United States and Canada
Feb 23, 2015 | Briefing Book br>
Washington, DC, February 23, 2015 –Documents posted for the first time — in a collaboration between the National Security Archive and VICE News — provide insight into the U.S. government's paradoxical and opportunistic relationship with arms dealer Sarkis Soghanalian, whose larger-than-life deals were so well known that he was an inspiration for Nicholas Cage's character Yuri Orlov in the 2005 film, Lord of War.
Feb 5, 2015 | News br>
As part of the Federal Freedom of Information Act Advisory Committee's mission to "to foster dialog between the Administration and the requester community, solicit public comments, and develop consensus recommendations for improving FOIA administration and proactive disclosures," the FOIA Oversight and Accountability Subcommittee has begun to compile a list of previously released reports on agencies' compliance with the law. Nate Jones of the National Security Archive is a member of the full committee.
Dec 23, 2014 | Briefing Book br>
Washington, D.C., December 23, 2014 – A recently released Sandia Labs film contains fa Washington, D.C., December 23, 2014 – A recently released Sandia Labs film contains fascinating glimpses into the U.S. government's efforts to maintain nuclear weapons safety over the years, including a late 1960 episode in which a senior Los Alamos Laboratory staffer advised a U.S. soldier in West Germany to take shots with his gun at nuclear bombs on German fighter-bombers if he ever became concerned about the possibility of their misguided or accidental use.
Dec 9, 2014 | Briefing Book br>
Washington, D.C., December 9, 2014 – The Senate Select Committee on Intelligence today released the executive summary of its long-awaited "Study of the CIA's Detention and Interrogation Program," describing in more than 500 pages a dysfunctional agency so unprepared to handle suspected terrorist detainees after 9/11, that the CIA bought into private contractors' proposals for torture, and then lied to Congress, President Bush, the Justice Department, the public, and to itself about the purported effectiveness of the program.
National Security Archive and Historical Associations File Petition To Open Key Remaining Rosenberg Grand Jury RecordsDec 2, 2014 | Briefing Book br>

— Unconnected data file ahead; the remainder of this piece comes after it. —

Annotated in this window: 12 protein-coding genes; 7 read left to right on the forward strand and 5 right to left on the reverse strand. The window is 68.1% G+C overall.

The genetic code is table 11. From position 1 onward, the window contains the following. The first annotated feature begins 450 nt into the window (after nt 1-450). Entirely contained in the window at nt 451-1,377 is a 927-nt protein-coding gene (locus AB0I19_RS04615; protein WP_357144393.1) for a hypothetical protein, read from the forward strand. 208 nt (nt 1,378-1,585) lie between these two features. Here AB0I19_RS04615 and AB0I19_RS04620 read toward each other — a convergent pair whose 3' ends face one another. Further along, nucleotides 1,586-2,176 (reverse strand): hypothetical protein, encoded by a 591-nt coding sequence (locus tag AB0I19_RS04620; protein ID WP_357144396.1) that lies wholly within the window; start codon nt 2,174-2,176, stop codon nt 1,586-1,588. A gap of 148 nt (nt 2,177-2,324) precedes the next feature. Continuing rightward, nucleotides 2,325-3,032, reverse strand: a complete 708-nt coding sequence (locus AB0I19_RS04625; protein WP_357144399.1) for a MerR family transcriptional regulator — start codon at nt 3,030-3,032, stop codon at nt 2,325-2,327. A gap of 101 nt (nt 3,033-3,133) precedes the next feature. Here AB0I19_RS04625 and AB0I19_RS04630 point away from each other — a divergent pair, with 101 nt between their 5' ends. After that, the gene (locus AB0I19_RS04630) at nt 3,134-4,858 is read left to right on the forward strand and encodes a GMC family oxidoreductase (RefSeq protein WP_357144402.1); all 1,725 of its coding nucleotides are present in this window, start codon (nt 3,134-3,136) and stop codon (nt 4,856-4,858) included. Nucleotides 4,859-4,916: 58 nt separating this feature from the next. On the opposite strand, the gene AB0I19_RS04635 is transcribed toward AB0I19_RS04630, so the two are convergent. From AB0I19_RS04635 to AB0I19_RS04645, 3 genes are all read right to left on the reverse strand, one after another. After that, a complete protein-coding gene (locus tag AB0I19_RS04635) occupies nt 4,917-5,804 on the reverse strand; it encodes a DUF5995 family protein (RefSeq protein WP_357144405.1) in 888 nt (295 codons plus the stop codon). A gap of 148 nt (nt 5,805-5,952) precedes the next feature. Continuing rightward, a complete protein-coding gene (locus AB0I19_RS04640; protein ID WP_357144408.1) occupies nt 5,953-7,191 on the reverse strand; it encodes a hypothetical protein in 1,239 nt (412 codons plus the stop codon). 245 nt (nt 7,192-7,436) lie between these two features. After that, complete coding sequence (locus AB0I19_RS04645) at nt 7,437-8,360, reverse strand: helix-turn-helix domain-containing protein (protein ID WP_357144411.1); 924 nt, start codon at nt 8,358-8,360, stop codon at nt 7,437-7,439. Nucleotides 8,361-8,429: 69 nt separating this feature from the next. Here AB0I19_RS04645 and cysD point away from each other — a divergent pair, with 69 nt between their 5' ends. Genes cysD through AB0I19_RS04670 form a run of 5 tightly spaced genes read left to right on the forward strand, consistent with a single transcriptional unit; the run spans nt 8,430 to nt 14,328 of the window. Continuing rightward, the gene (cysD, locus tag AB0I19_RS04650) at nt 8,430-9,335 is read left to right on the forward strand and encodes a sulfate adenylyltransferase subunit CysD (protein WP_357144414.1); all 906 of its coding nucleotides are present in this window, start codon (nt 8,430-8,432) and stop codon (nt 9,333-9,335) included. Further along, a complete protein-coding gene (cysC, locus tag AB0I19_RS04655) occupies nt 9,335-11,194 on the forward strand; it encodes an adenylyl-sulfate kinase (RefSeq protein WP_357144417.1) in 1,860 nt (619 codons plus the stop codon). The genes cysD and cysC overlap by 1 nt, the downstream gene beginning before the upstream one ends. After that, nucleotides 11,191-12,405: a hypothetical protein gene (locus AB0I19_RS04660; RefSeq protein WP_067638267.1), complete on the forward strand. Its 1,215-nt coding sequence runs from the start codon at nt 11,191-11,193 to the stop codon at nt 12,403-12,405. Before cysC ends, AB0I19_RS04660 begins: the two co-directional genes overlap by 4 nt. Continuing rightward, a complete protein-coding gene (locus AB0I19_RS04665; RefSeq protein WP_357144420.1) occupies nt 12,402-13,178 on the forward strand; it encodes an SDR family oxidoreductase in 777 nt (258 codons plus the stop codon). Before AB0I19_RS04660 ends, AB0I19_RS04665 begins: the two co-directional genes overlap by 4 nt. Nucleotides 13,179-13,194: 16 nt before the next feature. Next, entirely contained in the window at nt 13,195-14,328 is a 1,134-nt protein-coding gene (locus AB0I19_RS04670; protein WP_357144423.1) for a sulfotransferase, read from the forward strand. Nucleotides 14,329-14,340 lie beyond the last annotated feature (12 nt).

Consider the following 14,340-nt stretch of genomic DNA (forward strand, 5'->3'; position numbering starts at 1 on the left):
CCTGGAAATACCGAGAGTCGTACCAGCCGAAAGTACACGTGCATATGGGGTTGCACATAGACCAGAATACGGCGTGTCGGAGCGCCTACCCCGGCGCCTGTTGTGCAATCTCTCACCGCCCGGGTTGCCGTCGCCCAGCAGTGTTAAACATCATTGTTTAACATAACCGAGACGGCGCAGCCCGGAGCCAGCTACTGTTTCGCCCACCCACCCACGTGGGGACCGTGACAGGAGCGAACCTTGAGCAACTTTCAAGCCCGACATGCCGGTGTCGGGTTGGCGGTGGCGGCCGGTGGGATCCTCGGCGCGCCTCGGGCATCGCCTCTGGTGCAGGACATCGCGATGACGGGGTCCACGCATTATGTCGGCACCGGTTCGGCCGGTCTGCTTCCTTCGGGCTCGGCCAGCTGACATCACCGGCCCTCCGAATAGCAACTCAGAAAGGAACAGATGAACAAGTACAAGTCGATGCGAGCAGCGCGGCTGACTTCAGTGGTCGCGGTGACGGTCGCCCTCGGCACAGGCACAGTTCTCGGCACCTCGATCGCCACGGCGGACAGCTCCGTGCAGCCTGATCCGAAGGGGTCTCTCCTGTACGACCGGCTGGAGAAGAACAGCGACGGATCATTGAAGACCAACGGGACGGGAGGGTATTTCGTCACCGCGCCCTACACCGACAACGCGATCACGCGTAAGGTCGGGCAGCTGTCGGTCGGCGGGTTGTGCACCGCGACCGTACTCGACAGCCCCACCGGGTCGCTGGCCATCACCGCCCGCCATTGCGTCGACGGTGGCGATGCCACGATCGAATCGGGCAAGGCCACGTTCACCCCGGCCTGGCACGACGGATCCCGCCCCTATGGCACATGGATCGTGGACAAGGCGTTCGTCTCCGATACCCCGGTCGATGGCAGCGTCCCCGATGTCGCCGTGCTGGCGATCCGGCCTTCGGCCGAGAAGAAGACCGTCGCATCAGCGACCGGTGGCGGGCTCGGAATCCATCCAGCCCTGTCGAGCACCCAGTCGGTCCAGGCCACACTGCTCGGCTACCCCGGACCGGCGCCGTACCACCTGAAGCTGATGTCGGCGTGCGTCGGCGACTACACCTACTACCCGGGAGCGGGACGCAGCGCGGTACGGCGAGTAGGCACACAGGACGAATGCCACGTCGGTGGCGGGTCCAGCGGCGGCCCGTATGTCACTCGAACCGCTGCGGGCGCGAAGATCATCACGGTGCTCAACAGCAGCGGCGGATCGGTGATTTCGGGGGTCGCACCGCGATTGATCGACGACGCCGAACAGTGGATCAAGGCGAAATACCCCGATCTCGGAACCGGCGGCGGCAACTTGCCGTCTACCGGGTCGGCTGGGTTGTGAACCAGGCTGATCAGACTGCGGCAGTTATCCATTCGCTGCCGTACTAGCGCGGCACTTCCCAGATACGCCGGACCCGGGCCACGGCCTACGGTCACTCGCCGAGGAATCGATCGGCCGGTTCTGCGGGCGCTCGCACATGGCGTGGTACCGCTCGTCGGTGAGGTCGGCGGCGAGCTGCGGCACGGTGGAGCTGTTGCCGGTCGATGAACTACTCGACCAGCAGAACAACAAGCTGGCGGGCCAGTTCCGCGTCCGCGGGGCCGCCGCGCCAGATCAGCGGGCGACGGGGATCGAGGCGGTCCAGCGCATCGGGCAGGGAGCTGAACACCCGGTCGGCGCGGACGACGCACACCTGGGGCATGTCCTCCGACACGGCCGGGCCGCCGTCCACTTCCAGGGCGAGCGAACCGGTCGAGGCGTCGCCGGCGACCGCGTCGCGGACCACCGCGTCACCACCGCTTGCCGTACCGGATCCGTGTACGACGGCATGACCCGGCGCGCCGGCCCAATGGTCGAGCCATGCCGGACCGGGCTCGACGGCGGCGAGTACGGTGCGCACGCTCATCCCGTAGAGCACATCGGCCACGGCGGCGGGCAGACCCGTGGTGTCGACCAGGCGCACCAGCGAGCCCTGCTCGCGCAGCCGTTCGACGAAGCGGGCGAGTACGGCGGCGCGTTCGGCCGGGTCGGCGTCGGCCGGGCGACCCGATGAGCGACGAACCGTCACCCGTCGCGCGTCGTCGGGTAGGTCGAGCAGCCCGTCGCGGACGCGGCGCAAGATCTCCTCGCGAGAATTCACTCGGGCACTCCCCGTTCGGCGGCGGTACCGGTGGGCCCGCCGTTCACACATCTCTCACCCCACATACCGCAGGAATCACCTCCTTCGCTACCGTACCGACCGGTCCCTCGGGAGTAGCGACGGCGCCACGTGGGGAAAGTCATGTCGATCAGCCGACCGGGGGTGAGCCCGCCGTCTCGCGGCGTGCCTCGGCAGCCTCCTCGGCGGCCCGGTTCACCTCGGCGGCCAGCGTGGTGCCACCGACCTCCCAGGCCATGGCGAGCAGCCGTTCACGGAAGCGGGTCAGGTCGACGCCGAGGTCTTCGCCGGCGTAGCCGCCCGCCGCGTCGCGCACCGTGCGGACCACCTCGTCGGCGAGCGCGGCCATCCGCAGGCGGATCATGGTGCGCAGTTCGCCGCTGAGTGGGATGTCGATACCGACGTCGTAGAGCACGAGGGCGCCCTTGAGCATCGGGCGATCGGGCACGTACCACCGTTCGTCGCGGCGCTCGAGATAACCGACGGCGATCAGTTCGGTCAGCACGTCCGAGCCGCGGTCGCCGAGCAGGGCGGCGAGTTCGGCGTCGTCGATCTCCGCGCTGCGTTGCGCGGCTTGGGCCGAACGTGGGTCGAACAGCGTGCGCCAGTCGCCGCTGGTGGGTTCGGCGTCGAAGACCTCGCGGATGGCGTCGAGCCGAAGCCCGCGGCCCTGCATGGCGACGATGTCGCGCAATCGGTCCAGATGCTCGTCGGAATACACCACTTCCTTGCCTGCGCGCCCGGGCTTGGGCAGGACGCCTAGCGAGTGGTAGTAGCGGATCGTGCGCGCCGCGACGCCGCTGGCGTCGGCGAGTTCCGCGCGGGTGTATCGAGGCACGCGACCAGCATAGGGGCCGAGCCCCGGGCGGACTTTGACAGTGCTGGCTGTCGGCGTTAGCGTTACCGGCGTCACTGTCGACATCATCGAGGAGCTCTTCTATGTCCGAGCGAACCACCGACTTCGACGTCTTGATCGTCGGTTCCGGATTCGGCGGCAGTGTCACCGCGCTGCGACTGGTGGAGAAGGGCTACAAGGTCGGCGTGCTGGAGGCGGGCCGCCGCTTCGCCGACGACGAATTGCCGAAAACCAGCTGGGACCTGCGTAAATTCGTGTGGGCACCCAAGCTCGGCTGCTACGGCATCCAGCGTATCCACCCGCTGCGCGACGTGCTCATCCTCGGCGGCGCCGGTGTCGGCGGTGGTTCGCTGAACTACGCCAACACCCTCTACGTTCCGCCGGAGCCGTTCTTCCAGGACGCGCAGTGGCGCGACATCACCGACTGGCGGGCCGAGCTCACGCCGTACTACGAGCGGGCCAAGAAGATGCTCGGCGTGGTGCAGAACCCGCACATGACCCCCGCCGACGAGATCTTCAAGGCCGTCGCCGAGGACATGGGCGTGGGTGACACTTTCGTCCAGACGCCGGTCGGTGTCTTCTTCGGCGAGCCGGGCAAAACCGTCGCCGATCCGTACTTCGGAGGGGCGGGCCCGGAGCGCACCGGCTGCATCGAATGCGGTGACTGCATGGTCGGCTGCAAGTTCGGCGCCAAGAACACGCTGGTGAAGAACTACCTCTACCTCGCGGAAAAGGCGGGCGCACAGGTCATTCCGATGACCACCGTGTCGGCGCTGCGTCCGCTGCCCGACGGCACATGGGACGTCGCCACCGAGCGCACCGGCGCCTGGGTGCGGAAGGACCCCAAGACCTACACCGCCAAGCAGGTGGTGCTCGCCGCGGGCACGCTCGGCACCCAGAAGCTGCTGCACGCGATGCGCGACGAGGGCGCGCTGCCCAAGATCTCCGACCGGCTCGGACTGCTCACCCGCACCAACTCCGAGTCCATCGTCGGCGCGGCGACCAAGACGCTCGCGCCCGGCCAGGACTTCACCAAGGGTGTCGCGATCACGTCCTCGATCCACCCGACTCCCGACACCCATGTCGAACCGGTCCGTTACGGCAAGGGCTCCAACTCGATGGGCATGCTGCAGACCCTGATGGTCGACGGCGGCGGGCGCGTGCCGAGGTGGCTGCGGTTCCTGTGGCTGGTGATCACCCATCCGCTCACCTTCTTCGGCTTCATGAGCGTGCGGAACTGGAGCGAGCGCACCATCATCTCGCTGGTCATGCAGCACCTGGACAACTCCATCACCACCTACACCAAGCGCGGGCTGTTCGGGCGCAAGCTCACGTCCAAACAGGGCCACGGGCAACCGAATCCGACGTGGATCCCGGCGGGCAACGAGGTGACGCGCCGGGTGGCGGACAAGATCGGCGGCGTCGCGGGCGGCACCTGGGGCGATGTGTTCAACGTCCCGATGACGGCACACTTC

Previous Postings More Cold War Espionage Transcripts Unsealed October 10, 2008 National Security Archive and Historians Secure Long Secret Rosenberg Grand Jury Testimony September 11, 2008 Court Agrees to Release of Most Rosenberg Grand Jury Materials July 22, 2008 Federal Prosecutors Agree to Release of Some Rosenberg Grand Jury Records After Petition from Archive and Historical Groups June 26, 2008 National Security Archive and Historical Associations Petition for Release of Rosenberg Grand Jury Records January 1, 2008
Nov 20, 2014 | Briefing Book br>
Related Links Studies in Intelligence: New Articles from The CIA's In-House Journal June 4, 2013 Reading the North Korea Tea Leaves April 11, 2013 The Central Intelligence Agency's 9/11 File June 19, 2012 The National Security Agency Declassified March 11, 2005 [Bookmark and Share]
Oct 21, 2014 | Briefing Book br>
Washington, D.C., October 21, 2014 –The secretive missile-tracking center known as DEFSMAC began at the National Security Agency 50 years ago in order to consolidate the multiple alerts and reports on Soviet missile launches, and now includes the National Geospatial-Intelligence Agency along with the Defense Intelligence Agency as partners in a global 24/7 missile and space surveillance effort, according to declassified documents posted today by the National Security Archive at George Washington University (www.nsarchive.org). Compiled and introduced by Archive senior fellow Dr. Jeffrey T.
Oct 19, 2014 | News br>
Washington, D.C., October 19, 2014 — Sunday's issue of T: The New York Times Style Magazine features a spectacular orange page designed by the artist Jenny Holzer showcasing the National Security Archive (www.nsarchive.org). The Times asked Holzer and 14 other prominent artists to produce a page apiece in an "Advertisements for Myself" series. Holzer devoted her page to a Malevich-style block of orange color with only the words "The National Security Archive" and URLs for the Archive's main Web site and online donation site. The Times notes:
Sep 16, 2014 | Briefing Book br>
Selected as a "Best History Book of the Month" - Amazon Washington, DC, September 16, 2014 – The Predator drone, though best known as the CIA's primary weapon in the war against Al Qaeda, was merely an unarmed, remote-control intelligence, surveillance and reconnaissance aircraft when the Defense Department first bought it in 1994. As detailed in Richard Whittle's Predator: The Secret Origins of the Drone Revolution (Henry Holt and Company, September 16, 2014), the Predator's configuration was derived from drones developed in the 1980s by former Israeli aeronautical engineer Abraham Karem.
Jul 22, 2014 | Briefing Book br>
Reports of the Net Evaluation Subcommittee Washington, D.C., July 22, 2014 – On the morning of 20 July 1961, while the Berlin Crisis was simmering, President John F. Kennedy and the members of the National Security Council heard a briefing on the consequences of nuclear war by the NSC's highly secret Net Evaluation Subcommittee. The report, published in excerpts today for the first time by the National Security Archive, depicted a Soviet surprise attack on the United States in the fall of 1963 that began with submarine-launched missile strikes against Strategic Air Command bases.